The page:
Reflection: Developing a Conceptual Understanding Decomposing Pizza Fractions - Section 3: Student Practice

 

Prior to the Common Core shift, I would have taught students about equivalent fractions much differently. This is partly due to the quantity of 4th grade standards and the limited timeframe. Sad to say, in the past, the focus would have been mostly on memorizing the steps: What do you multiply the denominator by to get to 12? Then what do you have to multiply the numerator by? I'm not sure that my students in the past could have linked the abstract equation to an area model representation.

This year, I can proudly say that my students  are successfully developing a conceptual understanding of equivalent fractions and are able to link a model to their thinking. This is important as according to Math Practice 2, students need to make sense of numbers and their quantities. 

Here's an example of a wonderful conference with a student and his group about the connection between the equation and the model: Student Conference, Making Corrections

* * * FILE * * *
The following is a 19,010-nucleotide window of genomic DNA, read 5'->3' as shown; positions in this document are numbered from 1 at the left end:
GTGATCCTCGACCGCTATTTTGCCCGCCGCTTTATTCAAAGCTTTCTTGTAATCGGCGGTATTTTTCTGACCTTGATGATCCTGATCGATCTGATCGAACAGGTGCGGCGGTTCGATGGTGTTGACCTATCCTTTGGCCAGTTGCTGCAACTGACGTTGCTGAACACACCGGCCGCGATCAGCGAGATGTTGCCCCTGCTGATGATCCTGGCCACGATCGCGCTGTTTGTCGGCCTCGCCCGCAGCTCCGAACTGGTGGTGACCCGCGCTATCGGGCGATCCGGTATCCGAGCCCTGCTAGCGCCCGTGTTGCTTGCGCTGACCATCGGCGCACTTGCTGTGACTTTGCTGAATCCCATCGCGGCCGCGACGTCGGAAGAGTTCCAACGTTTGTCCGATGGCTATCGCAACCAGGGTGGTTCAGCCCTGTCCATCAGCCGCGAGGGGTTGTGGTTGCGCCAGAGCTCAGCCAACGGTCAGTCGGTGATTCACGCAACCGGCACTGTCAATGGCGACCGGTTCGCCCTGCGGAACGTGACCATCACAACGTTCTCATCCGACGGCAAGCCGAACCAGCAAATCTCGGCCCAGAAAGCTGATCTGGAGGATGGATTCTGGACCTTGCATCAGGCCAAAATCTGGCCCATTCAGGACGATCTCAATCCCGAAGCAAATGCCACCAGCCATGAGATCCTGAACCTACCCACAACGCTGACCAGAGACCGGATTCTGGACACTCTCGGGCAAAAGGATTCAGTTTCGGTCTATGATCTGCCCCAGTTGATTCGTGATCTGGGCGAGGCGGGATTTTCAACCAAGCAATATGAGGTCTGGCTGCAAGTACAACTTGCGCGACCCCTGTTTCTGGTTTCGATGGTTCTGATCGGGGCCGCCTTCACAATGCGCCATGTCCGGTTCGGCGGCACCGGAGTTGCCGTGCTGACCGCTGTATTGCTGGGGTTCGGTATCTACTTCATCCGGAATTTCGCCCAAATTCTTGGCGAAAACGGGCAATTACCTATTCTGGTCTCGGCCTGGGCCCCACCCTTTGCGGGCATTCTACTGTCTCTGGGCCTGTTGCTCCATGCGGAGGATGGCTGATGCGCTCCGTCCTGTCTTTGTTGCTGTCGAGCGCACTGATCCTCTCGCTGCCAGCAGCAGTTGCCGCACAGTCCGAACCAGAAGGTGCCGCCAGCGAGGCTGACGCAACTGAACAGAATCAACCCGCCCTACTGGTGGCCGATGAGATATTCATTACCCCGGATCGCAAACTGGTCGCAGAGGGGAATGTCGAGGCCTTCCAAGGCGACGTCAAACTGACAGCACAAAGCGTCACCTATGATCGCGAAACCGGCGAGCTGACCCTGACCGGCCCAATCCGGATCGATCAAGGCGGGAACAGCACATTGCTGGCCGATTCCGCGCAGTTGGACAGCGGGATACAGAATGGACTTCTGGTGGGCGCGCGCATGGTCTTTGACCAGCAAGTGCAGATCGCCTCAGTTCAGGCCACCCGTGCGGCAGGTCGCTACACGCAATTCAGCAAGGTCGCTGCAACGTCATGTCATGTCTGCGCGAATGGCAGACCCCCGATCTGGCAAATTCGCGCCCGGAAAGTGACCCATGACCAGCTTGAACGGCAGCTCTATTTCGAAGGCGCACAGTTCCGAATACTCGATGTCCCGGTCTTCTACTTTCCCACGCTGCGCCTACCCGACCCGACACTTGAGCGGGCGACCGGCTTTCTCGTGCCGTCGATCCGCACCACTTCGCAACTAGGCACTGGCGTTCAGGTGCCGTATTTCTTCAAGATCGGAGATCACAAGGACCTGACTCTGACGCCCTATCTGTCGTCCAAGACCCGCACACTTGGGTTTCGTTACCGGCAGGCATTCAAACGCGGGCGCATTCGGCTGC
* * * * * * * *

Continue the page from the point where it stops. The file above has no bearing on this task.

Developing a Conceptual Understanding: Memorization of Steps verses Developing a Conceptual Understanding
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Decomposing Pizza Fractions

Unit 10: Fractions
Lesson 6 of 16

Objective: SWBAT prove two fractions are equivalent using decomposing.

Big Idea: Students will fold rectangular paper "pizzas" to prove that two fractions can look differently but have the same value.

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5 teachers like this lesson
Subject(s):
Math, Fractions, Measurement and Methods, area model, decomposing fractions, ruler, fraction equivalency, fraction tiles
  100 minutes
making observations
 
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